Home Reversion Plan

The same factors apply, health and age. The older and less healthy you are the lower the discount required on the percentage you wish to release. A younger applicant in good health with good life expectancy might only get 20% of the share they want to release. An older applicant with poor health and a limited life expectancy could get 60% of the part.

For either pan, as you can see, the cash that could be made available is very much dependant on your age and health. There is only one way to get an accurate estimate of what could be available approach a specialist to discuss your particular circumstances.

Is Equity Release a good idea for us?

Equity release of either type is a way of raising some cash and possibly reducing your outgoings, by paying off cards, loans mortgages etc. So it is particularly useful when you get to retirement age if your pension provision is not very good. The money can be released in stages, very useful during retirement.

TypeProsCons
Lifetime Mortgage  No Need to moveNo monthly paymentsNegative Equity GuaranteeLow-Interest RatesNo Inheritance taxFlexibilityCompounding interestHigh Penalties to changeState Benefits may be lostCan’t use the house as collateral again  
Home Reversion Plan  No need to moveThe lump-sum is tax-freeAlways have a proportion of house for beneficiariesYou will receive a low sum for the equity given upNo longer the sole ownerExpensive option if you pass early  
Pros and Cons of Equity Release

What Pitfalls Do We Need To Lookout For?

As with any financial scheme, there are risks and pitfalls.

Impact on benefits

Having an influx of cash can impact on your means-tested benefits is you receive them, particularly:-

  • Pension Credits
  • Council Tax Support
  • Jobseekers allowance
  • Income Support
  • Income-related Employment and Support Allowance
  • Universal Credit

Some disappear at retirement age anyway. The impact of “unintended consequences” is one reason why taking expert advice is sensible before committing to either type of plan.

Reduced Estate/ Legacy for dependants

The money you leave on death is impacted by Equity release lifetime mortgages build up debt rapidly as no payments are due. The debt is paid when the house is sold. This happens after the death of the last participant in the plan, or when/ if they have to go into care. This reduces the total value of the estate going to your beneficiaries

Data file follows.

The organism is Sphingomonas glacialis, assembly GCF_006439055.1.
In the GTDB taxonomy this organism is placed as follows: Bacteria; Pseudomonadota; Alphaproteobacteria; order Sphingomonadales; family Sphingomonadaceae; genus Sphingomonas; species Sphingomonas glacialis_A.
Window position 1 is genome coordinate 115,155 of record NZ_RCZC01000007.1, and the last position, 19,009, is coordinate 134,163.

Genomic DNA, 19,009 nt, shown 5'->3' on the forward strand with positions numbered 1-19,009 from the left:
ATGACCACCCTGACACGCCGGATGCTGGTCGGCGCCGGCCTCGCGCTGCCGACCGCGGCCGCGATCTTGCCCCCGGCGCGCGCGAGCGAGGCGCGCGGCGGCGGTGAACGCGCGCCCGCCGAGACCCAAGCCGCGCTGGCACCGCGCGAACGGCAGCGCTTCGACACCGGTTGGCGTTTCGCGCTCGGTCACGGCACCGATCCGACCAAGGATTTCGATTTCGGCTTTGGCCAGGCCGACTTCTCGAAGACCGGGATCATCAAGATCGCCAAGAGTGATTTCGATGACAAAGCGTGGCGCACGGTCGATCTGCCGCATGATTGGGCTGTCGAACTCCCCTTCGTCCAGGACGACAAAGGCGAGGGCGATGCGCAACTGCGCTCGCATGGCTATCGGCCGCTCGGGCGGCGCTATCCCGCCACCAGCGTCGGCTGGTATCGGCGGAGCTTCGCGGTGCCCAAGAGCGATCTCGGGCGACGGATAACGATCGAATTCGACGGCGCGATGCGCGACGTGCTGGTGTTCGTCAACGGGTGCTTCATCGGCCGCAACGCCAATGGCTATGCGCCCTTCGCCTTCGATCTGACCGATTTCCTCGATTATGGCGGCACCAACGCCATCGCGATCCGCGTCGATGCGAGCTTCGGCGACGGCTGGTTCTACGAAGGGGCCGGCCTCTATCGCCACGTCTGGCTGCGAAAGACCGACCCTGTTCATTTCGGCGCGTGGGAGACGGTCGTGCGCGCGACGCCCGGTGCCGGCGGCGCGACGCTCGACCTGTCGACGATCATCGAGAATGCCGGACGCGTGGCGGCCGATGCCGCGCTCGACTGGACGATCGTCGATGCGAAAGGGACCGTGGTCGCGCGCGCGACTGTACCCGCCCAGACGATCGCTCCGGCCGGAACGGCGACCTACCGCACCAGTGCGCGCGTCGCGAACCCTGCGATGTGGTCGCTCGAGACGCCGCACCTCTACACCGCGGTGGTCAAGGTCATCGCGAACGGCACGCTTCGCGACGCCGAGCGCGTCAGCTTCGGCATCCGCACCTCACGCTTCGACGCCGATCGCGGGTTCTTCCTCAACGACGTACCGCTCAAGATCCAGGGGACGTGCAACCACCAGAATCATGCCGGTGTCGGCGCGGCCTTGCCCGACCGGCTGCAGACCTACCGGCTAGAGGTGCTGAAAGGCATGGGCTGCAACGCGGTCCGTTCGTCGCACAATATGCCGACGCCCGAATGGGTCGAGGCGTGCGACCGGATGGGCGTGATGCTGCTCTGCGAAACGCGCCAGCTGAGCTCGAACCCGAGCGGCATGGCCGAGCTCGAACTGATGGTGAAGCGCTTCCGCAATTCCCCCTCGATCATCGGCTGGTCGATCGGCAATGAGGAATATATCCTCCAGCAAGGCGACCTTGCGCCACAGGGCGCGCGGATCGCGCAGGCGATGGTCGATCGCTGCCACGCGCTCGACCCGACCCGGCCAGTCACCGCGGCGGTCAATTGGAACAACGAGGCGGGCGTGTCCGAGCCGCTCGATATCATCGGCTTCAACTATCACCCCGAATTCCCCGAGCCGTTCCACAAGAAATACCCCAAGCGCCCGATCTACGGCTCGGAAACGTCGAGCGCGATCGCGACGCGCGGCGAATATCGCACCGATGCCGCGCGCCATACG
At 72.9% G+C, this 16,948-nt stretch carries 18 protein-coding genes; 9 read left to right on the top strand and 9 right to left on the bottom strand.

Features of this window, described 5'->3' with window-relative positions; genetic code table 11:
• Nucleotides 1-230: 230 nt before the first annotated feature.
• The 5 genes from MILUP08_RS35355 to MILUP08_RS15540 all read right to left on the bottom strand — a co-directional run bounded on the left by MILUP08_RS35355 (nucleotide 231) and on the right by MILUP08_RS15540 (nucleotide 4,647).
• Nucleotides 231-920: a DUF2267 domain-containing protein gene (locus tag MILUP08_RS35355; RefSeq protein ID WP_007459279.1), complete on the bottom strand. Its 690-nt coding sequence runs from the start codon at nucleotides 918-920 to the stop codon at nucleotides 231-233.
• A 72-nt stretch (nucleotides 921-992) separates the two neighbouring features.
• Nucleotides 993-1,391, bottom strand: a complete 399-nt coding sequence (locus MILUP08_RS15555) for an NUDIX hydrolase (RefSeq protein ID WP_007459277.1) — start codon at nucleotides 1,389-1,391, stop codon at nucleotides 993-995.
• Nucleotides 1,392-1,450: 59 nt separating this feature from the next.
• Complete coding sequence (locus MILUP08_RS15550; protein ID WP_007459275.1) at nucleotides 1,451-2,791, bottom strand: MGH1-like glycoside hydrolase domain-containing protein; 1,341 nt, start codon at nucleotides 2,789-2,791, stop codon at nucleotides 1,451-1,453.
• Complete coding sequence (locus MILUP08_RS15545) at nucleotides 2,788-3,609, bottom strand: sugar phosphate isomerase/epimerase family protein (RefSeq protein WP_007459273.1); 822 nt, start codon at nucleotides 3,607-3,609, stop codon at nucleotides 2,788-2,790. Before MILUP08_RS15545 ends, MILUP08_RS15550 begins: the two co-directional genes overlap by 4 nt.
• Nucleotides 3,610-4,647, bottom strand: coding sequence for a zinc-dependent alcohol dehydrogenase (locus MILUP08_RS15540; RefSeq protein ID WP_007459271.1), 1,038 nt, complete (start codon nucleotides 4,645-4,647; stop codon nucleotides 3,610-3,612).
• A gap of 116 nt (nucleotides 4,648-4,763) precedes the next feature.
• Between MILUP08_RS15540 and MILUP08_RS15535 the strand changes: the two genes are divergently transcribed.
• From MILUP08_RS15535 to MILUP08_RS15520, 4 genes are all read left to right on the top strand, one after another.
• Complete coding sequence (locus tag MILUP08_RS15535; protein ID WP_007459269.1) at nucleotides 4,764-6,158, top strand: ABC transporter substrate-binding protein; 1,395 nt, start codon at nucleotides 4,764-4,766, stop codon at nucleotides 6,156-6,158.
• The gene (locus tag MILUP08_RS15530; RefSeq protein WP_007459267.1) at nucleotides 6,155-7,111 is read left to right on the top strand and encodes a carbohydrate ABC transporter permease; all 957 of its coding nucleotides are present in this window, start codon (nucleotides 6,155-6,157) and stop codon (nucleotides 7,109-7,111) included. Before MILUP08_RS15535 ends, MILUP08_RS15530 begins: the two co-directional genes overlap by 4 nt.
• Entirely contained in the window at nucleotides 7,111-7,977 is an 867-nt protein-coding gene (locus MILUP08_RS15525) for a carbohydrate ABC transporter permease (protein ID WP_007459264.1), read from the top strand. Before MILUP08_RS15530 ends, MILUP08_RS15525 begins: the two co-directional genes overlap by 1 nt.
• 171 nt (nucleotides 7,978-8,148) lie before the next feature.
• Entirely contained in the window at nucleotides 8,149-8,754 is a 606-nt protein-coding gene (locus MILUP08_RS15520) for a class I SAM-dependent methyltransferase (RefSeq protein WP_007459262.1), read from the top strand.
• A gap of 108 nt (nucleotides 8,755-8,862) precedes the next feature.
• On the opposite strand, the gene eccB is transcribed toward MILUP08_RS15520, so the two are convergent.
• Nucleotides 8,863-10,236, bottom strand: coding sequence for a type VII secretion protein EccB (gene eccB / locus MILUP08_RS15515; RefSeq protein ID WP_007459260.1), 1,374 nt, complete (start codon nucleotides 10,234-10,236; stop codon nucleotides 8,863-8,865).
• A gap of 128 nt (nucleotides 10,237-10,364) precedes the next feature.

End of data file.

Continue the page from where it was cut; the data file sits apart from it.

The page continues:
Loss of Control

If you own your house outright, you can make any decisions you want about the property. With either type of plan, this freedom is lost. The home reversion company owns a portion of the house. The lifetime mortgage company has a lien on the property.

Are There Any Alternatives to Equity Release?

Do you want to raise some cash but not use an equity release plan? There are a couple of options you can investigate.

Downsizing

Downsizing is selling your property and moving to a less expensive property that fills your needs but releases cash. Sometimes there are additional benefits of a smaller property, e.g. cheaper to run, less to clean etc. There is a lot to consider losing friends etc. but that is for another post.

Re-mortgaging

The re-mortgage is not age dependant; basically, it is raising a mortgage against the property, but making payments, thus reducing the impact on your estate.

How Much Will It Cost Us?

Costs vary depending on the complexity of the matter and the amount required. Usually, the fees are calculated on a percent of the money raised, with a minimum charge. Some companies have a lower fixed price, but other charges may be higher. You need to see an expert to know.

How Do We Know We are Getting The Best Deal?

Expert Advice

You need to locate a good broker who can assess which scheme will be best for you. Brokers in this area are all governed by the Financial Conduct Authority. Should anything go wrong, you have recourse to the FCA for help and potentially compensation.

Equity Release Council

All equity release providers affiliated to the Equity Release Council are bound to have minimum terms that include that:-

  • you have until death or a move into permanent care to live in your home
  • You can move properties (providing new property acceptable.
  • The debt will never be more than the value of your home.

Contacts:-

https://www.equityreleasecouncil.com/home/

https://www.fca.org.uk/